J’Lyn Chapman’s essays and prose poems have been published in Conjunctions, Fence, Sentence, and American Letters & Commentary, among other journals. Calamari Archive published the chapbook, Bear Stories, and in early 2016, they published the full-length collection, Beastlife. Her long essay, A Thing of Shreds and Patches, was a recipient of the Essay Press Chapbook Contest. Essay Press also published her pedagogy of conversation chapbook, The Form Our Curiosity Takes. She is Assistant Professor in the Jack Kerouac School at Naropa University in Boulder, Colorado.
Born in Japan and raised in the US, Michelle Naka Pierce is the author of nine titles, including Continuous Frieze Bordering Red (Fordham, 2012), awarded the Poets Out Loud Editor’s Prize, and She, A Blueprint (BlazeVOX, 2011). Pierce has collaborated with artists, dancers, and filmmakers, and has performed her work internationally. Pierce served as dean of the Jack Kerouac School of Disembodied Poetics from 2011–2015. She is the director of the Naropa Writing Center & Core Writing Seminars and professor and co-chair of Creative Writing & Poetics at Naropa University. Currently, she is working on an erasure/recovery project surrounding “estranged citizenship.”
Chris Pusateri is a poet, critic, and librarian. Born in the American Midwest during the year of the Watergate burglary, he has since lived in London, Mexico City, Kingston (Jamaica) and a host of American outposts. He is the author of ten books of poetry, including Anon (BlazeVOX, 2008) and Common Time (Steerage, 2012), which was shortlisted for the Colorado Book Award. A regular contributor to literary periodicals, his work has appeared in American Letters & Commentary, Chicago Review, Fence, The Iowa Review, Verse and many others.
Ariella Ruth is a poet born on the Devil’s Night in Boston. She received her BA from The New School and her MFA from the Jack Kerouac School of Disembodied Poetics at Naropa University. Her work has appeared in Epiphany, Bombay Gin, Gesture Literary Journal, Yew Journal, The Ocean State Review, and elsewhere. She had a poem published on a sandstone monolith as part of the City of Boulder, Colorado’s Downtown District and the Library and Arts Department’s West Pearl Poetry Project. Ariella Ruth works at the Center for the Study of World Religions at Harvard Divinity School.
Aisling Daly is a graduate of the MFA in Writing and Poetics at the Jack Kerouac School of Disembodied Poetics and former Writing Fellow at the Writing Center and a Core Writing Seminar Instructor at Naropa University. Her writing is influenced by interests in traveling, nature, art and horses. Daly moved to Colorado from Ireland and is enjoying her experience immensely. Currently, she is working on a manuscript inspired by a 2013 wildfire in the San Juan mountains.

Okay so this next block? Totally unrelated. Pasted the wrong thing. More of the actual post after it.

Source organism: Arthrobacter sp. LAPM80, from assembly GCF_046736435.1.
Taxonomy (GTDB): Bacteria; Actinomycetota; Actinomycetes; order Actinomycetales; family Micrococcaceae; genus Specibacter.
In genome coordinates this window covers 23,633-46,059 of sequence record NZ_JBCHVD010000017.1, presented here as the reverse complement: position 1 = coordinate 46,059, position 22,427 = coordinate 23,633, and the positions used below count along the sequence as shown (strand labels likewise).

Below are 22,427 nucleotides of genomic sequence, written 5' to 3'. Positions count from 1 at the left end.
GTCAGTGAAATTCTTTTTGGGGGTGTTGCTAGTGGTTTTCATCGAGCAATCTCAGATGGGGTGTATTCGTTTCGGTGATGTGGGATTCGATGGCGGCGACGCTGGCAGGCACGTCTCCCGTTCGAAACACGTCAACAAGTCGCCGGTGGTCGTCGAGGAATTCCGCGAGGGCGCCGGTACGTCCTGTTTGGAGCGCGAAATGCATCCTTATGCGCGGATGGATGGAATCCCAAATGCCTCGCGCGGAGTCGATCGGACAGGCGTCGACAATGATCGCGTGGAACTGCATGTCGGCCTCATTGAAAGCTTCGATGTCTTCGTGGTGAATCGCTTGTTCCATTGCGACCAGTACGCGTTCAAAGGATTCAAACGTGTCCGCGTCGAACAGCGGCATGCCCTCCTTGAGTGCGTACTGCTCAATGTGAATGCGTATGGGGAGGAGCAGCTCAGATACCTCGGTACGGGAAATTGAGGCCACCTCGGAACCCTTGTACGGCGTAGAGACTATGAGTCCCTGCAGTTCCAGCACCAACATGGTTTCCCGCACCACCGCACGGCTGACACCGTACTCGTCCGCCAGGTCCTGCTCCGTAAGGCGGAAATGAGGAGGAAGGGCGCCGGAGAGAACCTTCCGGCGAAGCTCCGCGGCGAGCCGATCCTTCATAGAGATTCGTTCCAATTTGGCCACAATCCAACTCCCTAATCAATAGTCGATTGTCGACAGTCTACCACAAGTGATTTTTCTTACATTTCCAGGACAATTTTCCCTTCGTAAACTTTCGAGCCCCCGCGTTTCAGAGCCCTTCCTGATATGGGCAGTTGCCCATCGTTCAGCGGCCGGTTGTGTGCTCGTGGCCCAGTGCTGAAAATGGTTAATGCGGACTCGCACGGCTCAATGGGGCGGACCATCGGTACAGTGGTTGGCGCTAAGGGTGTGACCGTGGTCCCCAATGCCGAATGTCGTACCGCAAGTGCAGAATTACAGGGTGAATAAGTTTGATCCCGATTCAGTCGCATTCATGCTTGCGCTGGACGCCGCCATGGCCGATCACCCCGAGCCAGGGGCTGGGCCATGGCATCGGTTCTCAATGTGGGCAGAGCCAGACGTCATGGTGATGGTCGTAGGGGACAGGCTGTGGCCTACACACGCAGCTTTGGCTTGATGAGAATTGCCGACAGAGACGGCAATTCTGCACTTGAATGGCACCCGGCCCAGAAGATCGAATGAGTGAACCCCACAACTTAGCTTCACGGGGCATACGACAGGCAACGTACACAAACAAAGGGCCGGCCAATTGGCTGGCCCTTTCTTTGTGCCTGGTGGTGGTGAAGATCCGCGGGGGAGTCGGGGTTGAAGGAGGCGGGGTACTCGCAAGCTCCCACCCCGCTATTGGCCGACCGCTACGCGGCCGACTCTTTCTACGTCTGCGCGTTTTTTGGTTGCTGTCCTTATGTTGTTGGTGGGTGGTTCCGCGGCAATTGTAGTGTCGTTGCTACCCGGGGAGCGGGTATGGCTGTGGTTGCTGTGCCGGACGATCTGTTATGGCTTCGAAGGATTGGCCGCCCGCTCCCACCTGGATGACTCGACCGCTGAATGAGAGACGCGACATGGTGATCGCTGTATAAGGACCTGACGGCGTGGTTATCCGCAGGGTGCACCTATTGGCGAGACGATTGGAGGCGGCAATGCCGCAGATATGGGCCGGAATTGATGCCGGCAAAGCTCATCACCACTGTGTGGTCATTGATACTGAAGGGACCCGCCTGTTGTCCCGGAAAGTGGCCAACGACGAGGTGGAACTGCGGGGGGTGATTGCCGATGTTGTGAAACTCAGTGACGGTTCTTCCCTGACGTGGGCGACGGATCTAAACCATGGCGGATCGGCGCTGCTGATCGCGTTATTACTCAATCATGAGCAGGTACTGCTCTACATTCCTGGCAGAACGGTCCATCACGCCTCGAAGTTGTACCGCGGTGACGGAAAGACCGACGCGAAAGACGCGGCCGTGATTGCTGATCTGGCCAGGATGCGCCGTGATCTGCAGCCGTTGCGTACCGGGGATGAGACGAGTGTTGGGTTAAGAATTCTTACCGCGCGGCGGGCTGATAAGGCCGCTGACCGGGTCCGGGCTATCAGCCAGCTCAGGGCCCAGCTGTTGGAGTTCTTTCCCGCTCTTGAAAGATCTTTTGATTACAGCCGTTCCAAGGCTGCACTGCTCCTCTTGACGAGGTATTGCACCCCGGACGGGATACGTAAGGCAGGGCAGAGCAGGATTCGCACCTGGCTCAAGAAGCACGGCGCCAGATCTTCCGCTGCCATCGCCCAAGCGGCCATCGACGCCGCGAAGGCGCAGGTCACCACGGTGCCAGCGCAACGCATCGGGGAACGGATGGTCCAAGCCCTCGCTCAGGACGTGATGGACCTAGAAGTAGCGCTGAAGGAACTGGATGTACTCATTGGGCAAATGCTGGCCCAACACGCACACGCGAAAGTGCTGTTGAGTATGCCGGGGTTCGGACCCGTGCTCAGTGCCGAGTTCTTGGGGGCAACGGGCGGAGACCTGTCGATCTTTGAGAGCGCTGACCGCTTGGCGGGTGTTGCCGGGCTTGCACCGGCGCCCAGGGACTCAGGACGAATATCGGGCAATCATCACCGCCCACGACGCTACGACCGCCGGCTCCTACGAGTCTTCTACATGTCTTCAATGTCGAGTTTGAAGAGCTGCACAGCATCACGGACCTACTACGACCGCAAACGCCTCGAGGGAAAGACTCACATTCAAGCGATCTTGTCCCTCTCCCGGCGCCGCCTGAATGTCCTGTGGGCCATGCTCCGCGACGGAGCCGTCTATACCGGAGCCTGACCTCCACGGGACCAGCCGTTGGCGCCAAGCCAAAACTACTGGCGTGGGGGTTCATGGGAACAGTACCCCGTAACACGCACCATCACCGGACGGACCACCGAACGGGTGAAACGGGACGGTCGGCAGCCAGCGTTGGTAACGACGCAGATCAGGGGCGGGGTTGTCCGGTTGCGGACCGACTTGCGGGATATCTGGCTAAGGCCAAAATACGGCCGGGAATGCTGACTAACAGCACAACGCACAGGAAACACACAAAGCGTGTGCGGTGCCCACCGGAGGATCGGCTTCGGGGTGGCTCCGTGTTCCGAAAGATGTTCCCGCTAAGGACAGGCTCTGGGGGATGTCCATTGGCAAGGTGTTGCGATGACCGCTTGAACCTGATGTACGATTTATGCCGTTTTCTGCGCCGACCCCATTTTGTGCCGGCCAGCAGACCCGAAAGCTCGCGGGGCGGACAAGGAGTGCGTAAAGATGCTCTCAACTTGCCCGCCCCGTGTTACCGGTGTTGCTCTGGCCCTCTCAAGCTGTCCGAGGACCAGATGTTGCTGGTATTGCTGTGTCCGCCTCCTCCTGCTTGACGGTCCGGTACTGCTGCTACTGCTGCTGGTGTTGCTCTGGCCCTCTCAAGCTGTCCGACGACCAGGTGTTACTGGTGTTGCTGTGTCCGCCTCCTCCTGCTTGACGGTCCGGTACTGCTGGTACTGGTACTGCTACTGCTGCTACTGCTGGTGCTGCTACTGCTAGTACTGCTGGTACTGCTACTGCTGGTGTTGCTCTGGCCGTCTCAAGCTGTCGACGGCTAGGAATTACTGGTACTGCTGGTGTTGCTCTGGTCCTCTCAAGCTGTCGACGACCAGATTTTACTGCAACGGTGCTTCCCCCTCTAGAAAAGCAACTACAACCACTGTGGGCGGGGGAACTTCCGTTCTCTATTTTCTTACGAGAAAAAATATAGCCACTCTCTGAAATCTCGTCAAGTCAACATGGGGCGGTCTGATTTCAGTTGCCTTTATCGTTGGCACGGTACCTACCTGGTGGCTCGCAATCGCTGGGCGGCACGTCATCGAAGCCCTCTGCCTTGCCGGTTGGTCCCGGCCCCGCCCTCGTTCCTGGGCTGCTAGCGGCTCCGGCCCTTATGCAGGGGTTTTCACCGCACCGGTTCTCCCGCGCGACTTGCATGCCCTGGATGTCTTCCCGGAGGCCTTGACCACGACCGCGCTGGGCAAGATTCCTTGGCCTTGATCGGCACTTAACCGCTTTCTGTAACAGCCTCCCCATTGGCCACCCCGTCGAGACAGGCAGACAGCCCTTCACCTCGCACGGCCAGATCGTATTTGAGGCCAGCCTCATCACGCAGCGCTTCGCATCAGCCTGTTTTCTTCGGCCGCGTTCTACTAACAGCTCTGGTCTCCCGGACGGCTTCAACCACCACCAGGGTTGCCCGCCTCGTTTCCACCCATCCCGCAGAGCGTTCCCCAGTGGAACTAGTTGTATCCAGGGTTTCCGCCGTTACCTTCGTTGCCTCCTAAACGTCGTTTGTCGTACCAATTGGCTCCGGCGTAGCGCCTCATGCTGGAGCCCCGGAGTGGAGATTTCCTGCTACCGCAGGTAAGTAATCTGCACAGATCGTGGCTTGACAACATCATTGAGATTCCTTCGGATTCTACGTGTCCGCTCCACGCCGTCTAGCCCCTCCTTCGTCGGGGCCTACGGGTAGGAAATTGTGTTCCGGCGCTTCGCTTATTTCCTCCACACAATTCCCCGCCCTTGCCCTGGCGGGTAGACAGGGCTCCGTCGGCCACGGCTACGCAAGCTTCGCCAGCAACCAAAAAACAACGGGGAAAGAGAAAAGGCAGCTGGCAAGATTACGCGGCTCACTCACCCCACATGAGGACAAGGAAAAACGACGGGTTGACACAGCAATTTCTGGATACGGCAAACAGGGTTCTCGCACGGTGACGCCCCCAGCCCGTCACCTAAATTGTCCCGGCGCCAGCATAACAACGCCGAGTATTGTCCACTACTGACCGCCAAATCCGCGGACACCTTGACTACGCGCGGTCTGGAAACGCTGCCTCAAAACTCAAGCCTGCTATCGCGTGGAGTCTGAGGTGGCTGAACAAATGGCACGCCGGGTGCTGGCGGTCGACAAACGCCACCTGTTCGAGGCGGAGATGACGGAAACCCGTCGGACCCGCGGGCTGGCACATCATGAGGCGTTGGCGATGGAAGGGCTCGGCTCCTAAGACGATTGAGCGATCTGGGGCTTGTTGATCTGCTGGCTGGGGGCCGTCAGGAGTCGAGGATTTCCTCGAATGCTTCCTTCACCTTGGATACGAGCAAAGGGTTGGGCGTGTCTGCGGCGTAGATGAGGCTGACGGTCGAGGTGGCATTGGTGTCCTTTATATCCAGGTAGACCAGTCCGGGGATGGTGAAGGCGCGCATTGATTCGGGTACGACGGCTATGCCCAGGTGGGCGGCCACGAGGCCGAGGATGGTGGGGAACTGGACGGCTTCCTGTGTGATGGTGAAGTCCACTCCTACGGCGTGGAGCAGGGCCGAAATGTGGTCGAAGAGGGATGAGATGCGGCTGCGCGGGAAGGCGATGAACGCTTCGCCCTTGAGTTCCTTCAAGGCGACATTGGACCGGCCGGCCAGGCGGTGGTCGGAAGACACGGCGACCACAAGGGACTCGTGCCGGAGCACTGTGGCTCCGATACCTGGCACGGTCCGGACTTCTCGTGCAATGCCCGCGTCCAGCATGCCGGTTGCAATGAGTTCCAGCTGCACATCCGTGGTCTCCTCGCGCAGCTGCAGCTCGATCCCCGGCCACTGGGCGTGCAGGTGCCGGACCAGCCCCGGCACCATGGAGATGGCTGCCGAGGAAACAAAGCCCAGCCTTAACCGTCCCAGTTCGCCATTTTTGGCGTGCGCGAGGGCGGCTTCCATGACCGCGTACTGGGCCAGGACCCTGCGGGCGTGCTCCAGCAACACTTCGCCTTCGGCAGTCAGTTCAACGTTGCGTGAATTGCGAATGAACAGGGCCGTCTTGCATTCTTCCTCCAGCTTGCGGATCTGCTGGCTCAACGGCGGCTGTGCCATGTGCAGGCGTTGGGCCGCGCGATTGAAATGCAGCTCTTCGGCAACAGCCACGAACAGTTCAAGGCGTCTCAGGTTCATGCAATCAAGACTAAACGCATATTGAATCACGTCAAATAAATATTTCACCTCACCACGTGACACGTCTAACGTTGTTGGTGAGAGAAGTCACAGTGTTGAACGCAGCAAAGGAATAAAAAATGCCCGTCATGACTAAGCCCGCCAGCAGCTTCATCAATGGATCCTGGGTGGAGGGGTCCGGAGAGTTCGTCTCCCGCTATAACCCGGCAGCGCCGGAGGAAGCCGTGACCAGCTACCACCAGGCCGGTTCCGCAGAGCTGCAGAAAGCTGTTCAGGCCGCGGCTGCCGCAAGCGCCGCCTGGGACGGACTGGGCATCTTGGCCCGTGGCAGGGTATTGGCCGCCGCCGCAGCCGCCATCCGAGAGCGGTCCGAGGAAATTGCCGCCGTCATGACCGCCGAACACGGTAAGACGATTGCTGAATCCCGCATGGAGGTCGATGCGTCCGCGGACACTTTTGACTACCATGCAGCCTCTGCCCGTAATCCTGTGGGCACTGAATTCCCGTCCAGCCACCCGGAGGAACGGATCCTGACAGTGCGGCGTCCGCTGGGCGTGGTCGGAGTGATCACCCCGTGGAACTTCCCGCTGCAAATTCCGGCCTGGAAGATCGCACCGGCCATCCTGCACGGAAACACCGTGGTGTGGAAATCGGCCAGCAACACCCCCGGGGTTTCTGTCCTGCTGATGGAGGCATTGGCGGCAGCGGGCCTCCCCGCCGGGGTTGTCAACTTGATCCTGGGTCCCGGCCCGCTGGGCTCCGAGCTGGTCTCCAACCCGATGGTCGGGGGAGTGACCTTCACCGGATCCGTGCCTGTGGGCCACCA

Megan Heise is a writer, performer, artist, and pedagogue based in Boulder, CO. Her creative work has been published in ink & coda and Antinomies, and her first chapbook, Quasar #6, was recently published by Eggtooth Editions. A Creative Writing and Poetics MFA candidate at Naropa University’s Jack Kerouac School for Disembodied Poetics, she works at the Naropa Writing Center, teaches courses in writing and writing pedagogy, and is active in anti-racist social justice movements. Megan enjoys studying queer and feminist theories, and creating hybrid, “genre queer” works exploring a/sexuality, mental illness, repression and expression, and the emotional undercurrents of life.
Kristiane Weeks-Rogers is a Hoosier with a passion for the arts, something that Indiana is not famous for. She’s dabbled in all writing forms, but poetry and creative nonfiction are her niches. She recently graduated with her MA in Poetry at Indiana University in South Bend with the Graduate Student Excellence Award in 2015, received her BA from Flagler College in St. Augustine, Florida, and has since been writing about the ghosts who have followed her from the past landscapes. This path has led her to Colorado, where she is now attending Naropa University’s Jack Kerouac School of Disembodied Poetics for the MFA in Creative Writing and Poetics.
Karolina Zapal’s writing interests include expounding on multifarious voices of middle-class America. She’s also attentive to exploring her childhood in Poland, which was in the shadows of a dictatorship. These interests lead to her creative work: “Giving Voices” and “Polalka.” She graduated from the University of Illinois in Urbana-Champaign in 2015, where she studied molecular and cellular biology and creative writing. She won the grand prize in the Undergraduate Creative Writing Awards in 2015. She is now pursuing an MFA in Creative Writing & Poetics from the Jack Kerouac School of Disembodied Poetics, where she received the Anselm Hollo Fellowship.
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A pause, a rose, something on paper.—Lyn Hejinian, My Life